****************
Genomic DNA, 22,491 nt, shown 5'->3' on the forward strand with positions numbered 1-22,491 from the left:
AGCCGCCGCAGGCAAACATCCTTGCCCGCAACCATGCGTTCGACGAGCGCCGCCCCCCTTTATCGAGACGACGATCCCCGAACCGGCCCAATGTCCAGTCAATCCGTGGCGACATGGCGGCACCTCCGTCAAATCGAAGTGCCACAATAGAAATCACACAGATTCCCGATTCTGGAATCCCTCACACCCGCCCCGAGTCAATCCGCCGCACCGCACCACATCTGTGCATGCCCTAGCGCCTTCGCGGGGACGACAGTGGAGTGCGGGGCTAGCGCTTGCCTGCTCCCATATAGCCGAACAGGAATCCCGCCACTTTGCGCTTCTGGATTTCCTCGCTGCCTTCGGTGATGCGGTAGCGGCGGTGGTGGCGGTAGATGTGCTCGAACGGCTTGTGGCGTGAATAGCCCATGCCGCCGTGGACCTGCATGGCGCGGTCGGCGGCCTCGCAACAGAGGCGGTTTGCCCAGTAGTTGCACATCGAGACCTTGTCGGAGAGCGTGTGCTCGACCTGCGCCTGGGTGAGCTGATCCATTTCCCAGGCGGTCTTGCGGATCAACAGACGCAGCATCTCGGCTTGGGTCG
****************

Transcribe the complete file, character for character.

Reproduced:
Genomic DNA, 22,491 nt, shown 5'->3' on the forward strand with positions numbered 1-22,491 from the left:
AGCCGCCGCAGGCAAACATCCTTGCCCGCAACCATGCGTTCGACGAGCGCCGCCCCCCTTTATCGAGACGACGATCCCCGAACCGGCCCAATGTCCAGTCAATCCGTGGCGACATGGCGGCACCTCCGTCAAATCGAAGTGCCACAATAGAAATCACACAGATTCCCGATTCTGGAATCCCTCACACCCGCCCCGAGTCAATCCGCCGCACCGCACCACATCTGTGCATGCCCTAGCGCCTTCGCGGGGACGACAGTGGAGTGCGGGGCTAGCGCTTGCCTGCTCCCATATAGCCGAACAGGAATCCCGCCACTTTGCGCTTCTGGATTTCCTCGCTGCCTTCGGTGATGCGGTAGCGGCGGTGGTGGCGGTAGATGTGCTCGAACGGCTTGTGGCGTGAATAGCCCATGCCGCCGTGGACCTGCATGGCGCGGTCGGCGGCCTCGCAACAGAGGCGGTTTGCCCAGTAGTTGCACATCGAGACCTTGTCGGAGAGCGTGTGCTCGACCTGCGCCTGGGTGAGCTGATCCATTTCCCAGGCGGTCTTGCGGATCAACAGACGCAGCATCTCGGCTTGGGTCG